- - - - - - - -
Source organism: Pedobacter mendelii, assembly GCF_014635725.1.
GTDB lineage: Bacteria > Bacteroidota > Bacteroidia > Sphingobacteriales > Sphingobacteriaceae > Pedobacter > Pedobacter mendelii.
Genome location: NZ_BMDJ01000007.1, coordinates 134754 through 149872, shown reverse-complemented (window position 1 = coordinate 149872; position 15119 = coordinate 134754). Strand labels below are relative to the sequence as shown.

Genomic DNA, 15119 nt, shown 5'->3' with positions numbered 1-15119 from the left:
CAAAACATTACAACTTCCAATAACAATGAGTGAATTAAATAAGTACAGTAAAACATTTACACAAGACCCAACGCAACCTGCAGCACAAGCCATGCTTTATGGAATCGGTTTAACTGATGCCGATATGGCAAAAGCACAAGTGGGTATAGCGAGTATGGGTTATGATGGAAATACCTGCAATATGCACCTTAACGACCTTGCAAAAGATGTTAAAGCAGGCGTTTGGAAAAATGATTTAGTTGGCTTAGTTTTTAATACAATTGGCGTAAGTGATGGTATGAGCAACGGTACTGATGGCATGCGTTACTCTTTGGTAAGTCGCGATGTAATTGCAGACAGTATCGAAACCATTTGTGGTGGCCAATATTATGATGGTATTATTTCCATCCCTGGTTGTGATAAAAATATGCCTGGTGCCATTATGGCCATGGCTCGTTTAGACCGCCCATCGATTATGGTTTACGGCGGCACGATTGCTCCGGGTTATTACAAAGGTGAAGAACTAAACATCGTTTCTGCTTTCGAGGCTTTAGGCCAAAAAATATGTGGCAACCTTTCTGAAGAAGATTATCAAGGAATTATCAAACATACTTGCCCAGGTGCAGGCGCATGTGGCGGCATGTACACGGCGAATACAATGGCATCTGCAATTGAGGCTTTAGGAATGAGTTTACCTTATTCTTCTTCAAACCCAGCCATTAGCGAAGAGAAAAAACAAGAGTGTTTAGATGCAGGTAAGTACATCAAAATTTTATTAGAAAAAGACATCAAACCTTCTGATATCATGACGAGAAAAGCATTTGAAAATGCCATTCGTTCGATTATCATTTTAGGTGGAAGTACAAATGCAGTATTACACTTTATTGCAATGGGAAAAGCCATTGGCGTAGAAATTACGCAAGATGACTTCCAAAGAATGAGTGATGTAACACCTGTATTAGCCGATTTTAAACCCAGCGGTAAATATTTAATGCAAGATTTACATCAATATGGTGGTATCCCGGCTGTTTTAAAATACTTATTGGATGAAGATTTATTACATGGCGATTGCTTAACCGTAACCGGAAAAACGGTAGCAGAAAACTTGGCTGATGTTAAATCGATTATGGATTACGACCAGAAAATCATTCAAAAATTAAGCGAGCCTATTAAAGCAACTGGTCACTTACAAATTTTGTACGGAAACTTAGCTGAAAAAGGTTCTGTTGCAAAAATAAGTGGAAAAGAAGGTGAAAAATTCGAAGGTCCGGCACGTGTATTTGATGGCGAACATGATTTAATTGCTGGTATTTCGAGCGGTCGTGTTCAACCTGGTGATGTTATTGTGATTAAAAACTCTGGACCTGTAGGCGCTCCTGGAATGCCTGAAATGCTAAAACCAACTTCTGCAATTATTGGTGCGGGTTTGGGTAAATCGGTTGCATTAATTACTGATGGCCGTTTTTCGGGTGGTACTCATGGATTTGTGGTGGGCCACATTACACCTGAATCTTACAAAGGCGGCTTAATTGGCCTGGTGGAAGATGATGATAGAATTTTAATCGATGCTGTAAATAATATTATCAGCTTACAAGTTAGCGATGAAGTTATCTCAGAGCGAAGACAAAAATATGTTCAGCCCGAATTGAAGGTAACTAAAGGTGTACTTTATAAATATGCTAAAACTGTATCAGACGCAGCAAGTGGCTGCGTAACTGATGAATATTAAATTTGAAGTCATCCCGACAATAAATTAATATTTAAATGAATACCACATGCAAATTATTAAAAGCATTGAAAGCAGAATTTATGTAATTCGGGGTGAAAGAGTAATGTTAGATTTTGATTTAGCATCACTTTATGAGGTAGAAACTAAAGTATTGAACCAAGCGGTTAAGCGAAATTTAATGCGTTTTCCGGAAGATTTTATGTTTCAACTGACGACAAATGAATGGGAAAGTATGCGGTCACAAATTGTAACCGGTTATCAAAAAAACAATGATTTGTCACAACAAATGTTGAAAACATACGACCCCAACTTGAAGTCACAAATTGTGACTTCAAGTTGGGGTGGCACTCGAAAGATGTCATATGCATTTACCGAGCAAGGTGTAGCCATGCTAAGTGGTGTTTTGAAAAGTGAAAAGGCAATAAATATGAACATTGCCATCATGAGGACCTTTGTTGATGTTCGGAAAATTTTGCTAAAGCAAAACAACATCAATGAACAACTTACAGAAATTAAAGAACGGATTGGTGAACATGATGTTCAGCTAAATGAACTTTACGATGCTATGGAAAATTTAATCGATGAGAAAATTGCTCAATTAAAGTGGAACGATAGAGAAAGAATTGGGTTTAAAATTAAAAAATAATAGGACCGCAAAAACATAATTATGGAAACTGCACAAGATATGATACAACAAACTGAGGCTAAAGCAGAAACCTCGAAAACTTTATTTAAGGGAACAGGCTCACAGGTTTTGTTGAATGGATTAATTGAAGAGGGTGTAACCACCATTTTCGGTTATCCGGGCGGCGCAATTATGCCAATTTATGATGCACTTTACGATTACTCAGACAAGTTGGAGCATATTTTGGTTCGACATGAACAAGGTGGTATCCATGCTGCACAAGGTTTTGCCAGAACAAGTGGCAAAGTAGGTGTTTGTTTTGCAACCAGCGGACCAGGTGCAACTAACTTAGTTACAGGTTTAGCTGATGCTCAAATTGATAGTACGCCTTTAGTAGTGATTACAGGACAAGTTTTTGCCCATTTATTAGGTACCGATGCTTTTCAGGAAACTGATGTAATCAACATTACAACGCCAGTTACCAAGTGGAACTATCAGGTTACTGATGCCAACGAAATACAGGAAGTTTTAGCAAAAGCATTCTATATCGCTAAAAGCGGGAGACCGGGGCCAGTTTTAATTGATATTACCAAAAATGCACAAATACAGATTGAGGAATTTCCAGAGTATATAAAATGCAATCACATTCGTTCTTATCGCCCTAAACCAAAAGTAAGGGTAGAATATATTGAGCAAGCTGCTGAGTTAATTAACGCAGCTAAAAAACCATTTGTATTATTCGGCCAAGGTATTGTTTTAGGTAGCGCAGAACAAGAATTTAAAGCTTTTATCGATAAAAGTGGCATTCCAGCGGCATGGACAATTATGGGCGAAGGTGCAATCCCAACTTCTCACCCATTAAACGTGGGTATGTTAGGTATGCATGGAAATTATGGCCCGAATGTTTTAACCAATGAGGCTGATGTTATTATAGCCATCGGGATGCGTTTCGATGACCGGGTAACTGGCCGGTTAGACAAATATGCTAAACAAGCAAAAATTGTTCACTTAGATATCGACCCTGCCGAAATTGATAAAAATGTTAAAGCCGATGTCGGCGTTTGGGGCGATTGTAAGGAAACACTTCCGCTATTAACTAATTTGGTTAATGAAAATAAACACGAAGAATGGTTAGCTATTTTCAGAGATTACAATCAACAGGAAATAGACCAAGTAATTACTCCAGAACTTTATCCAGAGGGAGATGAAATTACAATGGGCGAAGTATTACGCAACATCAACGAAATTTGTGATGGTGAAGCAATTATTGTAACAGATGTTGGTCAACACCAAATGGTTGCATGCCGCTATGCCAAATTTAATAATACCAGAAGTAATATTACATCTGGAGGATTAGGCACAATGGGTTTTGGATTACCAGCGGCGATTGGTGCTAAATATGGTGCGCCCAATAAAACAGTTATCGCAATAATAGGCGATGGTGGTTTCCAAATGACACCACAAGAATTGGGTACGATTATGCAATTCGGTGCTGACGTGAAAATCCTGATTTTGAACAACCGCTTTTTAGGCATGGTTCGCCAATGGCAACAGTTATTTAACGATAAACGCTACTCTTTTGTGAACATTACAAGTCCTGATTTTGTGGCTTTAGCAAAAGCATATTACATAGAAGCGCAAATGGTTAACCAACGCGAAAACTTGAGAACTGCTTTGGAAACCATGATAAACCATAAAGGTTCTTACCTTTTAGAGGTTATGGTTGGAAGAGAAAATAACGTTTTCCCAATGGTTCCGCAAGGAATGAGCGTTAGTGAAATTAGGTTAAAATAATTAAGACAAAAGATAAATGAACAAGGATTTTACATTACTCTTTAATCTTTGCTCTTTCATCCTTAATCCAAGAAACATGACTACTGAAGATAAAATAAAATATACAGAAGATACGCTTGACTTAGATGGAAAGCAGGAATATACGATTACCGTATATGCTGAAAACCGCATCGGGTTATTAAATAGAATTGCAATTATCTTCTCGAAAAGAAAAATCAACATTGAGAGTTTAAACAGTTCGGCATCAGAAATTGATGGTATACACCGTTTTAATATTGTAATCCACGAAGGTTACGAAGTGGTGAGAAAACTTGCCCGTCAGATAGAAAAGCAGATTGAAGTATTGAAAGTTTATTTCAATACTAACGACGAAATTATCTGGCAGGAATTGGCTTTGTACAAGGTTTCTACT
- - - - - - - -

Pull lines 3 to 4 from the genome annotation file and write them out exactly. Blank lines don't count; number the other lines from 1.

Genome location: NZ_BMDJ01000007.1, coordinates 134754 through 149872, shown reverse-complemented (window position 1 = coordinate 149872; position 15119 = coordinate 134754). Strand labels below are relative to the sequence as shown.

Genomic DNA, 15119 nt, shown 5'->3' with positions numbered 1-15119 from the left: